Why do English speakers say «Would you mind?» when they`re not really asking a question? And we say «Because it`s polite»... We often think of politeness
as being long-winded ways of saying simple things, like «Would you mind keeping your voice down?» instead of «Shut up!»
The long version is polite, the short version is rude, we say. This is not quite true, however. According to social anthropologists Brown and Levinson, politeness includes the entire spectrum, from convoluted indirectness through to brief and direct. They call the former `negative politeness` and the latter `positive politeness`. Speakers choose which degree of politeness to use from along this spectrum, according to what relationship they are trying to achieve with the listener.
In politeness terms, the significance of a person`s choice of words
is determined by when they use them: the context. This includes who they are talking to and what they are talking about. Typically, if you approach a stranger with a request, you use negative politeness. For example, you might say, «Could you close the door, please?» The question form gives the listener a get-out: it implies that you accept their right to refuse. However, if you are speaking to a very close friend, you can be much more direct, such as «Shut that door - it`s freezing in here!» This is known as positive politeness: it implies that you are too intimate to require careful indirectness.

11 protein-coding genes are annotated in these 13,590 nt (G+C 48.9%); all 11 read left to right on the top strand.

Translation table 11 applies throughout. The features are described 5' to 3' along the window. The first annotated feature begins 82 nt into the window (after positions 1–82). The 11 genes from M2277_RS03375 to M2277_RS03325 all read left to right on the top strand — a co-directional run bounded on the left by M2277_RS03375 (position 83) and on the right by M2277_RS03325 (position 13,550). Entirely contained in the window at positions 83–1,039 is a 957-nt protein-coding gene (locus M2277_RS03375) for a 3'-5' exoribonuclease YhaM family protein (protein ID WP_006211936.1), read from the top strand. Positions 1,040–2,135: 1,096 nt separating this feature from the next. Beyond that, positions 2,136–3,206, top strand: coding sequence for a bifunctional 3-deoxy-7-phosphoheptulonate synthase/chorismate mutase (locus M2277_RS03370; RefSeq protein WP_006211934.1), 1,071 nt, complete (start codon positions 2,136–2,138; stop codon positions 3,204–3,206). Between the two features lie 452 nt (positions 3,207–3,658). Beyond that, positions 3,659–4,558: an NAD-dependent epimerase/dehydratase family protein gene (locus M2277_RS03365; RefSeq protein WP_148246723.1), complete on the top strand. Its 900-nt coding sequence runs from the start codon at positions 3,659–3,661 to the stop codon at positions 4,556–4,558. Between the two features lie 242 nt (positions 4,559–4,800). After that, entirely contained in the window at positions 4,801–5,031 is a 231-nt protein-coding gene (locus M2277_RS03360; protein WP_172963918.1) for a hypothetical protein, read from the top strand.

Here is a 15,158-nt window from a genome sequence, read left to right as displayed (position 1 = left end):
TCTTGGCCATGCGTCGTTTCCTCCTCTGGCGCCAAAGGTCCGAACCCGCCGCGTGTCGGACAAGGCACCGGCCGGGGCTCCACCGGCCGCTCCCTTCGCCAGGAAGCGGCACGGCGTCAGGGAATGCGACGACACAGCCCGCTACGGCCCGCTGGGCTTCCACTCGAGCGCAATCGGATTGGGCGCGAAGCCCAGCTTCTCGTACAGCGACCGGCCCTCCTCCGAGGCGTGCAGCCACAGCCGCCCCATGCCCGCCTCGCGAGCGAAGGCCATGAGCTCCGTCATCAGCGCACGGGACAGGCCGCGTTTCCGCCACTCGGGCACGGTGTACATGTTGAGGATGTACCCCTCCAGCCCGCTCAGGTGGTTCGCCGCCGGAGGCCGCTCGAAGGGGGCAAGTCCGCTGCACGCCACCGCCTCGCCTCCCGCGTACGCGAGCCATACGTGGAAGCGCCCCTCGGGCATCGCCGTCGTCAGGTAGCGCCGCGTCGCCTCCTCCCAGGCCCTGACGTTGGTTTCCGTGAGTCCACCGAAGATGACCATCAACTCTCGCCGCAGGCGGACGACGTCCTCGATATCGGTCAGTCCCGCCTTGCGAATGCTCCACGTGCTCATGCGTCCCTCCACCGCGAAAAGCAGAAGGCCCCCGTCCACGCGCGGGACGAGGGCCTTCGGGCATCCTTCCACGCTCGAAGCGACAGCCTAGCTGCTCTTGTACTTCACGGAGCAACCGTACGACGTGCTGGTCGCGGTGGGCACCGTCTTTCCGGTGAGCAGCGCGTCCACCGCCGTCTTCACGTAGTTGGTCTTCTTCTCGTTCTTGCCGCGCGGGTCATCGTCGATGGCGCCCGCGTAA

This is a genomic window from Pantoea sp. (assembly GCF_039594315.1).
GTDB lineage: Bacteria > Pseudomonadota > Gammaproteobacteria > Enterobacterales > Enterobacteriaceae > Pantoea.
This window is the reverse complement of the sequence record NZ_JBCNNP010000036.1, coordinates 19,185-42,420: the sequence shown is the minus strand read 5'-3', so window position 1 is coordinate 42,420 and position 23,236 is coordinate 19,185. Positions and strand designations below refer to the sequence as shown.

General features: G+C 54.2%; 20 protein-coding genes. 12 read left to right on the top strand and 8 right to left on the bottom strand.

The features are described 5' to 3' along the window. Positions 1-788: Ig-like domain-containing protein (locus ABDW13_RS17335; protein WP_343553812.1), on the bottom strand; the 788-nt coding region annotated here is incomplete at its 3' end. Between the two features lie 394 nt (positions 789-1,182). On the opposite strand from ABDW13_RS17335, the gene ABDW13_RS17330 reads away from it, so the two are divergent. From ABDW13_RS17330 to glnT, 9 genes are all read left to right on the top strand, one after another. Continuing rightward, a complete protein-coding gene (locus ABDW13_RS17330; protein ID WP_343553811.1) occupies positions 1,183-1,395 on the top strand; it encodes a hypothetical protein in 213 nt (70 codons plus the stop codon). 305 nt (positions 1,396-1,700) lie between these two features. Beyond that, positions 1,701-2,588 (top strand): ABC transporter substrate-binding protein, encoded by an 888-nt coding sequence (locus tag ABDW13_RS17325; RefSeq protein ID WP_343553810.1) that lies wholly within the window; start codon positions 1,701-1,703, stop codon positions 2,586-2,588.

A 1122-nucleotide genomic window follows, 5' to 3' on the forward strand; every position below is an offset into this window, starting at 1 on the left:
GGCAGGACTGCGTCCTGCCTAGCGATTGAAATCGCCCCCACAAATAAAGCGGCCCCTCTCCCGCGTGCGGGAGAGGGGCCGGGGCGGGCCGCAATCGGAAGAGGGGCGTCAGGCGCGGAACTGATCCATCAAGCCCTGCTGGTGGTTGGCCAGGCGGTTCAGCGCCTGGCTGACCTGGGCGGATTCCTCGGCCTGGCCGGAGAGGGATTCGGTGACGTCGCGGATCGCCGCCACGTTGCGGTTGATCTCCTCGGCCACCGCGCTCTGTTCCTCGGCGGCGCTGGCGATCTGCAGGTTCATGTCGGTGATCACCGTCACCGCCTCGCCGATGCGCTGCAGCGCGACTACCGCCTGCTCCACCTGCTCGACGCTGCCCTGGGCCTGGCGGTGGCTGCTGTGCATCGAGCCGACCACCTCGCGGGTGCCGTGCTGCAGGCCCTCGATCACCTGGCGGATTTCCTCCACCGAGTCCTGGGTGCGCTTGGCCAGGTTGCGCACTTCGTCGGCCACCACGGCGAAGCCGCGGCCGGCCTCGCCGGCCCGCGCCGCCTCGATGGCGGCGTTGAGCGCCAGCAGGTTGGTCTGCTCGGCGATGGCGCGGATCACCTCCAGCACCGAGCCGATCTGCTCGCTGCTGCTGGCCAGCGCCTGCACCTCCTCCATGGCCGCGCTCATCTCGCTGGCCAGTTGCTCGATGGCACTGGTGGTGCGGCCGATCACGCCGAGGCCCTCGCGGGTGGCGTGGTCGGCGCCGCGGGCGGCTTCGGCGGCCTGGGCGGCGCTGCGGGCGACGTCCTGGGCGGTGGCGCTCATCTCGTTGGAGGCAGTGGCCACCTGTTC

Interestingly a speaker`s degree of intimacy with a listener is not an objective fact. It is something they create through the politeness strategies they use. For example, if you use positive politeness with someone you do not know very well, you may be able to create an atmosphere of intimacy between you, It`s a risky strategy, though, because your listener may interpret your directness as rude and pushy, and your relationship will be on the rocks.
Choice of politeness strategies also depends on whether the person you are speaking to is in a position of authority. Typically, people talking to a superior are careful and indirect. If, on the other hand, they are talking to a subordinate, they may be very direct indeed. An employee might say to a boss, «Would it be possible for me to have this tomorrow?», while the boss might say to the employee, «I need this by tomorrow».